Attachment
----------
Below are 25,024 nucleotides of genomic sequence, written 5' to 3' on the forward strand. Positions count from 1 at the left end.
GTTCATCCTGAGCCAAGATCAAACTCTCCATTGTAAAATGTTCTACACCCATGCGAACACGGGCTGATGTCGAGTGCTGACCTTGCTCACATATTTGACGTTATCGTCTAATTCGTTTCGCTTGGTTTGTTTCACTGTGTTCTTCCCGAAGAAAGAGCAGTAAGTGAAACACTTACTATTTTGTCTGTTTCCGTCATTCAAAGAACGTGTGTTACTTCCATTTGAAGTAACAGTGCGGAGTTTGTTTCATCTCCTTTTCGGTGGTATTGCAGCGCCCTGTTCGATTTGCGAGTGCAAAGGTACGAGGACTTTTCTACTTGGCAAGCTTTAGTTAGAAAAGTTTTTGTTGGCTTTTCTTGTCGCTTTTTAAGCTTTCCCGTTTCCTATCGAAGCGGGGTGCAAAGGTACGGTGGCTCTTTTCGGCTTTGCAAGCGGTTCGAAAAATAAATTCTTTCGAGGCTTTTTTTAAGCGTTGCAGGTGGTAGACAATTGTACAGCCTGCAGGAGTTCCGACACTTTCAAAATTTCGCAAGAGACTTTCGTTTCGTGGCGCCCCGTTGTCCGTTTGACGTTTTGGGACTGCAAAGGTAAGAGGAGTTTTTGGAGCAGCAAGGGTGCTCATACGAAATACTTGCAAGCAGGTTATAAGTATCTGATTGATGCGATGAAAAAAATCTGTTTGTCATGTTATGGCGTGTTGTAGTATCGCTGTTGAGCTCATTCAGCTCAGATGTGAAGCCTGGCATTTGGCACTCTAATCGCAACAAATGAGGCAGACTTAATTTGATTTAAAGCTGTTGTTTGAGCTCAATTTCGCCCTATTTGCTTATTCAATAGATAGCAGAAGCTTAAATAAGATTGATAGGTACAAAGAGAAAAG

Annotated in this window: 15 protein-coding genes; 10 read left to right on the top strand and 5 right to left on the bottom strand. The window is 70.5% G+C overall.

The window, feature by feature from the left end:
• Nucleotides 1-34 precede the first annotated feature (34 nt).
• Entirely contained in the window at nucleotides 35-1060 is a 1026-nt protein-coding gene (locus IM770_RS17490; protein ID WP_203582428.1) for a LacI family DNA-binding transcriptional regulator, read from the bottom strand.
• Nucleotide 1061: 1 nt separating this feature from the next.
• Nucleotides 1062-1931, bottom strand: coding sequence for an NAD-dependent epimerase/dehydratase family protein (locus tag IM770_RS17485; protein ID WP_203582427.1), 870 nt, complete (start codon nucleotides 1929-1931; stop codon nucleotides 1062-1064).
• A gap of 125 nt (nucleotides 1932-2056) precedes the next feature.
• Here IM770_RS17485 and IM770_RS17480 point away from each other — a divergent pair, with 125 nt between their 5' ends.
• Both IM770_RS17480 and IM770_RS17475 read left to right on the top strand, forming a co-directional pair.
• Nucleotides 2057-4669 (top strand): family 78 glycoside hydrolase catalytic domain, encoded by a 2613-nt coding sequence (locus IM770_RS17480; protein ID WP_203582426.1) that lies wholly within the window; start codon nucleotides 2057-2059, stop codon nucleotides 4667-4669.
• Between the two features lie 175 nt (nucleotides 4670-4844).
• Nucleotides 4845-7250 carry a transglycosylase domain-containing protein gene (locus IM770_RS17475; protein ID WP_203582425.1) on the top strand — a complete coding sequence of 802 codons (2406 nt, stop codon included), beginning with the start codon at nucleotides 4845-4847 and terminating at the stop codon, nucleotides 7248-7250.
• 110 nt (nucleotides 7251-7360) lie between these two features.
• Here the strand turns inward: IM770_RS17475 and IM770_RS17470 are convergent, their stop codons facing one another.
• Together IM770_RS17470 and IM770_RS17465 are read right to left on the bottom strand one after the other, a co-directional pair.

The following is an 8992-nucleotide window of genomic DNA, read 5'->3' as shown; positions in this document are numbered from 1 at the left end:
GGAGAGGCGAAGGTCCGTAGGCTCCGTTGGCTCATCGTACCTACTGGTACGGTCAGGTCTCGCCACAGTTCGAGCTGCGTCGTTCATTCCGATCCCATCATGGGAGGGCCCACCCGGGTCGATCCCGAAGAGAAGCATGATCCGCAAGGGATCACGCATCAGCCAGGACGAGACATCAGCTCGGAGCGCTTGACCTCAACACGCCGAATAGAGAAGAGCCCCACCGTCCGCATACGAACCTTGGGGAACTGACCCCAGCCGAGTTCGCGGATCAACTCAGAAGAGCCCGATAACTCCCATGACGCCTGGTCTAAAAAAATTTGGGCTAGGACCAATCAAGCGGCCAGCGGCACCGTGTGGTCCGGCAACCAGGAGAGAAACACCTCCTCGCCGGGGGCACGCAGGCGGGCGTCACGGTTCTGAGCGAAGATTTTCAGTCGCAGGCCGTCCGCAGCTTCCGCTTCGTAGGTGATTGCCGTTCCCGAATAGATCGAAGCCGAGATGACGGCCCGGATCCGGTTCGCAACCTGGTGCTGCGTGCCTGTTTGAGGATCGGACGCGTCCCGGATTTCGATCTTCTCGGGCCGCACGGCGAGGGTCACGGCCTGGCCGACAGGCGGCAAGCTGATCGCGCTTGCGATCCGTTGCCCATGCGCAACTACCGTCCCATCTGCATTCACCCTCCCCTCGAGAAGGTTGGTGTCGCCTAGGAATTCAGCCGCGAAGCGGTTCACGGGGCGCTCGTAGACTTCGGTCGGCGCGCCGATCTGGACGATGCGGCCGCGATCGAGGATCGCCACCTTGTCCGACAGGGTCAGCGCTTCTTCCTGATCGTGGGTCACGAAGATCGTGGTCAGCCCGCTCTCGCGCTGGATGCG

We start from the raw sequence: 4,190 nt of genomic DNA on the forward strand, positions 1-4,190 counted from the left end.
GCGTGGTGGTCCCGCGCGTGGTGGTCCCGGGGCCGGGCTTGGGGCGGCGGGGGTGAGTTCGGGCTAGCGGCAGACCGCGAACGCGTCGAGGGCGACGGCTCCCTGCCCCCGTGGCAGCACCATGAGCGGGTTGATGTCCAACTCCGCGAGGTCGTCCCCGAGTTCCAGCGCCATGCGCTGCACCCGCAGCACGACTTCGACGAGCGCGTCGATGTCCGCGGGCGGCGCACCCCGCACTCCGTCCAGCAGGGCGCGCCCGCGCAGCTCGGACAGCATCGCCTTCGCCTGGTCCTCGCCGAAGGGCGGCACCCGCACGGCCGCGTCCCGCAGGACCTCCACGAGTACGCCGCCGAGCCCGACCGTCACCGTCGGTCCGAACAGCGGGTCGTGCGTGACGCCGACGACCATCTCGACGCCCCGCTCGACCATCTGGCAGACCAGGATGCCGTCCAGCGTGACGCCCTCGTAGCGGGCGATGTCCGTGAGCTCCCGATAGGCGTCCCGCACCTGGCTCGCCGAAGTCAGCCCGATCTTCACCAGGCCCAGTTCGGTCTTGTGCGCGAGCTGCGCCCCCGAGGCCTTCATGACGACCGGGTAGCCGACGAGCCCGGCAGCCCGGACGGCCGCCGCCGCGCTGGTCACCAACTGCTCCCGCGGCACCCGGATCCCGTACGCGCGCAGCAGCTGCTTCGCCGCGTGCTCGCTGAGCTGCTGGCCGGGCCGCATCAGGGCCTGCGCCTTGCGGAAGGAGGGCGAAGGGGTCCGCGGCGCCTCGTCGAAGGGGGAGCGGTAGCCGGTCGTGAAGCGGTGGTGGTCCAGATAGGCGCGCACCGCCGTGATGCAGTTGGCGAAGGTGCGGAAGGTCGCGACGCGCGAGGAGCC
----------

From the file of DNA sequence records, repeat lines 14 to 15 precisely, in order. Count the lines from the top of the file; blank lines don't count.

• Nucleotides 4845-7250 carry a transglycosylase domain-containing protein gene (locus IM770_RS17475; protein ID WP_203582425.1) on the top strand — a complete coding sequence of 802 codons (2406 nt, stop codon included), beginning with the start codon at nucleotides 4845-4847 and terminating at the stop codon, nucleotides 7248-7250.
• 110 nt (nucleotides 7251-7360) lie between these two features.